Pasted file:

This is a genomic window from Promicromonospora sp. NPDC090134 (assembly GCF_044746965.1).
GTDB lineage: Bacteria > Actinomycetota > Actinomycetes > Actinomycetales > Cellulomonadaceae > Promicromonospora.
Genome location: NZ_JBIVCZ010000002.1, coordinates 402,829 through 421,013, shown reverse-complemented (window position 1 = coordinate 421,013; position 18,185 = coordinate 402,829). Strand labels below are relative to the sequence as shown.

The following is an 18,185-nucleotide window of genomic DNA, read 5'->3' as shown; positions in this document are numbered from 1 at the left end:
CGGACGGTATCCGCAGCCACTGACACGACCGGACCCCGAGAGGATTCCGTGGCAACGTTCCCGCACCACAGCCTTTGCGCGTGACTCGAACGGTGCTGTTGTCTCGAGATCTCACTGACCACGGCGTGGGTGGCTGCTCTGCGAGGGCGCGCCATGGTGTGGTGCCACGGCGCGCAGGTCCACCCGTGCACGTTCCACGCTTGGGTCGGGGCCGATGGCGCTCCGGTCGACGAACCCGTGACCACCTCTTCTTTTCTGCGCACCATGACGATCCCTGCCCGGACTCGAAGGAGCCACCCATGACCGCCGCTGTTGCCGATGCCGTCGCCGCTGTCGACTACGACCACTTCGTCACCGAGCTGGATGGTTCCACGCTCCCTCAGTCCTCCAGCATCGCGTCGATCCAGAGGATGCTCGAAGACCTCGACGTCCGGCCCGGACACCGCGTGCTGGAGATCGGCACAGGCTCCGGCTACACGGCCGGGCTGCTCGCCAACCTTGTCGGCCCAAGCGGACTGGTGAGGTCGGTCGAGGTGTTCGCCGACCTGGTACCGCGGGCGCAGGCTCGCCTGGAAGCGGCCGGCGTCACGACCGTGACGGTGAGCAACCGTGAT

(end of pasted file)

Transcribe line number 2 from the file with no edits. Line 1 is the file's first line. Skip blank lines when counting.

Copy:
GTDB lineage: Bacteria > Actinomycetota > Actinomycetes > Actinomycetales > Cellulomonadaceae > Promicromonospora.